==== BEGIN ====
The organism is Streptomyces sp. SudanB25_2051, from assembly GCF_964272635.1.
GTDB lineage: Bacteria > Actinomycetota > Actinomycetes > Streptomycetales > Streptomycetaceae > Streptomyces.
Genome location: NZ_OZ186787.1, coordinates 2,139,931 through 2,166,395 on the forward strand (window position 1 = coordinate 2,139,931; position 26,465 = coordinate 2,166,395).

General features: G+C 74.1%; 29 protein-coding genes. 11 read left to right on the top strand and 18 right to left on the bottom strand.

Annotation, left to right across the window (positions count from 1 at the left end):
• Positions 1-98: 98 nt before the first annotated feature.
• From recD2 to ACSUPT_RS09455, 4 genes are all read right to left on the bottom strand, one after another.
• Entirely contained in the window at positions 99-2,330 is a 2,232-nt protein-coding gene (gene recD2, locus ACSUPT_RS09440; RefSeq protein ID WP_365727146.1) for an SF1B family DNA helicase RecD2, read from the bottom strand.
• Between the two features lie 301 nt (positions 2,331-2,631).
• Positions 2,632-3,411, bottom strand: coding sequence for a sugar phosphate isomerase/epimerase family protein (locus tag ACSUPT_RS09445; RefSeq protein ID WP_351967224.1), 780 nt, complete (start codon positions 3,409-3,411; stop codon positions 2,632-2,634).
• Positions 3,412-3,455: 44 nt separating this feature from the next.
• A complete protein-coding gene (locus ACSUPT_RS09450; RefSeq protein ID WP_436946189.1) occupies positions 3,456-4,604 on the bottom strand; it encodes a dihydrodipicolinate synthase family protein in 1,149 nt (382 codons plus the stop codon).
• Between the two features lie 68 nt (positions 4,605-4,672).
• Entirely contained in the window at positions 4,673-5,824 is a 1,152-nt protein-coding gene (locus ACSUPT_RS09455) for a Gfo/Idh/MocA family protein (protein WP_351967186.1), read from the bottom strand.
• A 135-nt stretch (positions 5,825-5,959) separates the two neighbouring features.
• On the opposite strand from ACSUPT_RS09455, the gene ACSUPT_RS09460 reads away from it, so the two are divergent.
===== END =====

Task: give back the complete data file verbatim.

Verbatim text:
The organism is Streptomyces sp. SudanB25_2051, from assembly GCF_964272635.1.
GTDB lineage: Bacteria > Actinomycetota > Actinomycetes > Streptomycetales > Streptomycetaceae > Streptomyces.
Genome location: NZ_OZ186787.1, coordinates 2,139,931 through 2,166,395 on the forward strand (window position 1 = coordinate 2,139,931; position 26,465 = coordinate 2,166,395).

General features: G+C 74.1%; 29 protein-coding genes. 11 read left to right on the top strand and 18 right to left on the bottom strand.

Annotation, left to right across the window (positions count from 1 at the left end):
• Positions 1-98: 98 nt before the first annotated feature.
• From recD2 to ACSUPT_RS09455, 4 genes are all read right to left on the bottom strand, one after another.
• Entirely contained in the window at positions 99-2,330 is a 2,232-nt protein-coding gene (gene recD2, locus ACSUPT_RS09440; RefSeq protein ID WP_365727146.1) for an SF1B family DNA helicase RecD2, read from the bottom strand.
• Between the two features lie 301 nt (positions 2,331-2,631).
• Positions 2,632-3,411, bottom strand: coding sequence for a sugar phosphate isomerase/epimerase family protein (locus tag ACSUPT_RS09445; RefSeq protein ID WP_351967224.1), 780 nt, complete (start codon positions 3,409-3,411; stop codon positions 2,632-2,634).
• Positions 3,412-3,455: 44 nt separating this feature from the next.
• A complete protein-coding gene (locus ACSUPT_RS09450; RefSeq protein ID WP_436946189.1) occupies positions 3,456-4,604 on the bottom strand; it encodes a dihydrodipicolinate synthase family protein in 1,149 nt (382 codons plus the stop codon).
• Between the two features lie 68 nt (positions 4,605-4,672).
• Entirely contained in the window at positions 4,673-5,824 is a 1,152-nt protein-coding gene (locus ACSUPT_RS09455) for a Gfo/Idh/MocA family protein (protein WP_351967186.1), read from the bottom strand.
• A 135-nt stretch (positions 5,825-5,959) separates the two neighbouring features.
• On the opposite strand from ACSUPT_RS09455, the gene ACSUPT_RS09460 reads away from it, so the two are divergent.